Monday, April 2, 2007

Bringing Up Boys

This weekend was all about boys.My eldest invited a friend up from Virginia. Two neighborhood boys joined in. Four boys, three days and two nights. The Washington Post published an article this weekend about boys - mentioning their frontal lobe development. Or lack thereof. Specifically, boys take longer to gain the ability to make good decisions. They require much more structure, scheduling, and boundary setting than girls of the same age.

Keep this in mind.

On Saturday night, they decided to go for pizza. A friend's mother would drive them.

This was the plan:
They would head back to the house at eight, conference the mothers in by phone, and finalize the itinerary. They also asked to go to the mall. I said no to the mall, citing a lack of time, and yes to the pizza, with the understanding that we'd finalize it at 8pm.

And this is what happened:
My husband and I decided to take the dog for a long walk. Keep in mind that we do this every evening, weather permitting. Every. Evening. We put the dog on her leash and set out at a leisurely pace. It was barely seven, we had plenty of time. We stopped to chat up neighbors and dogs; we lingered for a while at the pier. At quarter til eight, we strolled back to the front door.

Which was locked.

"Not a problem," said my husband, who trooped around to the backyard to open the ground level patio door.

Which was locked.

He trooped up the deck stairs to open the dining room sliding doors.

I don't have to tell you, do I?

Knocking at the door produced no boys. We hadn't brought along keys - we never bring along keys when we walk the dog. Which we do every night.

A quick walk to Kid #1's house revealed that the boys had traveled to Kid #2's house, gotten in the car, and gone for pizza. According to plan, if you completely leave out waiting for parents to coordinate and going at the previously discussed time. Small details like that.

My son, helpful boy that he is, stopped at the house before going for pizza. Finding no parents, and no dog, he concluded we'd left for the evening without discussing it with him, or taking our cell phones, or either of the two cars which were parked in the garage. So he helpfully locked all the doors he could find, and took his key with him to the pizza parlor.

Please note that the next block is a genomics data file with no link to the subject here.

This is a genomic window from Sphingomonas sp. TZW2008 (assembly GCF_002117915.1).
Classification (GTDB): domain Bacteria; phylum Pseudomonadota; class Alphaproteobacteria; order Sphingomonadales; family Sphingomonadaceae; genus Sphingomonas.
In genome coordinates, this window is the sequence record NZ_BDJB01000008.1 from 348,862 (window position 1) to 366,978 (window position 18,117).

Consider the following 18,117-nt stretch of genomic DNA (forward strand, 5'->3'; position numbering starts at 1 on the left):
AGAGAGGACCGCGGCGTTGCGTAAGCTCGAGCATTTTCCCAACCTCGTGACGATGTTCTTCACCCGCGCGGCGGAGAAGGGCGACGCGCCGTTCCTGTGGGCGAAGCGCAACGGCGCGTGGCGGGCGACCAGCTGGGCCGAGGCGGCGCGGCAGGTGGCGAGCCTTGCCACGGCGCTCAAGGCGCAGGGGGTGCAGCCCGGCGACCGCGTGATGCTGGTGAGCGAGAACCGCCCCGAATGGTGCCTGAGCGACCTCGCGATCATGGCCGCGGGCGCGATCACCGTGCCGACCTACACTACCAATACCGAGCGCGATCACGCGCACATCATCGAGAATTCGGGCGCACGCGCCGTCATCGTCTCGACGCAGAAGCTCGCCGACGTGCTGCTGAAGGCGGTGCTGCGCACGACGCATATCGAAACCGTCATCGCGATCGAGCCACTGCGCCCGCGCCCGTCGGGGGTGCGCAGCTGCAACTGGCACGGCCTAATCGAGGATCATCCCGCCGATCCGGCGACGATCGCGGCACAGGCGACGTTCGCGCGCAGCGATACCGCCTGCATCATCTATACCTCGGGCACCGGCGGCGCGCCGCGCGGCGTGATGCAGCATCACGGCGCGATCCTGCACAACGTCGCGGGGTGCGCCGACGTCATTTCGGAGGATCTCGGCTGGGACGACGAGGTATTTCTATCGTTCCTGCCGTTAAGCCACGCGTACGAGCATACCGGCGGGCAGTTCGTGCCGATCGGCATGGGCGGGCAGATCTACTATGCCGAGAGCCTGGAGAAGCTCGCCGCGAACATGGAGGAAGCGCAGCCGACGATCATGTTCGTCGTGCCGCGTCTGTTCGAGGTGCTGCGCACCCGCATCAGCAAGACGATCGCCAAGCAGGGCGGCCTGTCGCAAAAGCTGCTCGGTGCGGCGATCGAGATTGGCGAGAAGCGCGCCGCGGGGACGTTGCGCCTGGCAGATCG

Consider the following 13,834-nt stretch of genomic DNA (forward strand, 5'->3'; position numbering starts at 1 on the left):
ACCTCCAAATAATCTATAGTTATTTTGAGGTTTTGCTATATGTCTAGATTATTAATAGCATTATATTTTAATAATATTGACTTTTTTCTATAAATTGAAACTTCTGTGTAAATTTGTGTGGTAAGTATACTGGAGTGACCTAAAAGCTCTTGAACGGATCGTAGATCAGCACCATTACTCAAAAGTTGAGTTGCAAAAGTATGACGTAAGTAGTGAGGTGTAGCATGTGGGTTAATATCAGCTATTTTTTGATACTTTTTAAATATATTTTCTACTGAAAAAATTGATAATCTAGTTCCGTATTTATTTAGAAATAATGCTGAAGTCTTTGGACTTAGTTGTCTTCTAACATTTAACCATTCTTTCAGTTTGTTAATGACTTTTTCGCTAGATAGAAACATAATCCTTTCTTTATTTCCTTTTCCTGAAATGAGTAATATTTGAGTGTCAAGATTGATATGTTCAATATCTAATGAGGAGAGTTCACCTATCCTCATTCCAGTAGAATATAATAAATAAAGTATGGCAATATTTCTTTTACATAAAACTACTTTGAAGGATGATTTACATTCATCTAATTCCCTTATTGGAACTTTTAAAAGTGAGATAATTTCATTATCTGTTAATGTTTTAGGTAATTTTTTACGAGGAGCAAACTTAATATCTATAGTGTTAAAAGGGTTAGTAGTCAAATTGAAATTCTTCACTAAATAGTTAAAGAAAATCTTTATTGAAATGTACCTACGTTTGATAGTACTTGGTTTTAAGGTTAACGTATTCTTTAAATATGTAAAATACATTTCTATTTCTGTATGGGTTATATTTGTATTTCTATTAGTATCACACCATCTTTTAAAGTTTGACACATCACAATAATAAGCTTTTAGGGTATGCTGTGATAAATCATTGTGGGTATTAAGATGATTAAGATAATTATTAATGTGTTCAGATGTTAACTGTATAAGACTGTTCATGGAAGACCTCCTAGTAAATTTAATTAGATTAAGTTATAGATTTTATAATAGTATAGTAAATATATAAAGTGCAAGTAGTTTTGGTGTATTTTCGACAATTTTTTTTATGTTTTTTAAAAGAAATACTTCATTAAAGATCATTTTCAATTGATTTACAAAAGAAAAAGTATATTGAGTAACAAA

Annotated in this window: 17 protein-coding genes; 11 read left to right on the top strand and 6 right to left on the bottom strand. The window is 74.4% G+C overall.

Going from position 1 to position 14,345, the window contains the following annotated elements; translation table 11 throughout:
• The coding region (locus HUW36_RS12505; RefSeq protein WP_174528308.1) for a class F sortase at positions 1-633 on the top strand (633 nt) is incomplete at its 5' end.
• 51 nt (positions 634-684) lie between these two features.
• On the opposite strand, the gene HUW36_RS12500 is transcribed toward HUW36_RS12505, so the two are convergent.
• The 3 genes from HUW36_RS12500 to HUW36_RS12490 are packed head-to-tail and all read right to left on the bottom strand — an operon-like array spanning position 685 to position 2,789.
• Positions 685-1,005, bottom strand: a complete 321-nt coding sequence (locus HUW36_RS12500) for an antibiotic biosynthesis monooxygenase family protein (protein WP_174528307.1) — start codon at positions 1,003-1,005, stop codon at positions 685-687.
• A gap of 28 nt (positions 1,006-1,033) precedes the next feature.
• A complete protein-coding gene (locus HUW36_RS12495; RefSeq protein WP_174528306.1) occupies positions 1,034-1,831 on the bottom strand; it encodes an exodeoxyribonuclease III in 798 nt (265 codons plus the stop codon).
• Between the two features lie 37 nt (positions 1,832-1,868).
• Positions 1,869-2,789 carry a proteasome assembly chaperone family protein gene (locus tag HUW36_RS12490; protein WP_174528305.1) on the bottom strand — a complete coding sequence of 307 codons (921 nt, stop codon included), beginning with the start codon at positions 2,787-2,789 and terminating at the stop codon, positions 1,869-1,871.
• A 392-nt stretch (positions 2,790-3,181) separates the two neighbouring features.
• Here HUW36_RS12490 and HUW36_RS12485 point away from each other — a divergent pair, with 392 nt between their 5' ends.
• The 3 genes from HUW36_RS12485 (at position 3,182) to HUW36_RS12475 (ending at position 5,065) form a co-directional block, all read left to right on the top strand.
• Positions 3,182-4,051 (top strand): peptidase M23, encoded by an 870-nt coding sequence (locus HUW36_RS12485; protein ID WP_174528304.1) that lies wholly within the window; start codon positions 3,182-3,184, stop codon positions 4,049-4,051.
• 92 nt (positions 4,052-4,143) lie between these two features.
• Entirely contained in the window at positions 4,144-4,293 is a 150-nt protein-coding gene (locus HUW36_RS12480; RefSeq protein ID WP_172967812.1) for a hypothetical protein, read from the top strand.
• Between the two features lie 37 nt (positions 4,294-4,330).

We hung out on the back deck, pondering whether we'd missed something. We'd arrived home in time. Check. We'd followed our usual dog walking routine, which has never involved house keys. Check. We were still parents who were supposed to be notified before the child put himself into a vehicle to leave the neighborhood. Check.

Frontal Lobe. Decision Making. Frontal Lobe. Decision Making.

We finally caught up with the boys by having one of the mothers call. They laughed loudly at the prospect of us being locked outside.

Frontal Lobe. Decision Making. This is not their fault.

My son, good boy that he is, had the sense to not be laughing when they finally got home. "I'm sorry," he said. "I messed up."

And it was fine, really. Saturday was a beautiful day. The husband and I smooched on the deck (after trying all the doors again). The dog ran laps in the dark yard. It was no big deal, especially once we got up and read that boys struggle to make common sense decisions at this age.

It wasn't his fault. His frontal lobe? It's all askew.

If only I'd known this when dating in high school.

1 comment:

mzteesmiles said...

I have a daughter and her friends who seem to have adopted me as there mothers yet somehow I never know where anyone is. plans are made/finalized (so we think ) then the girls change them. LOl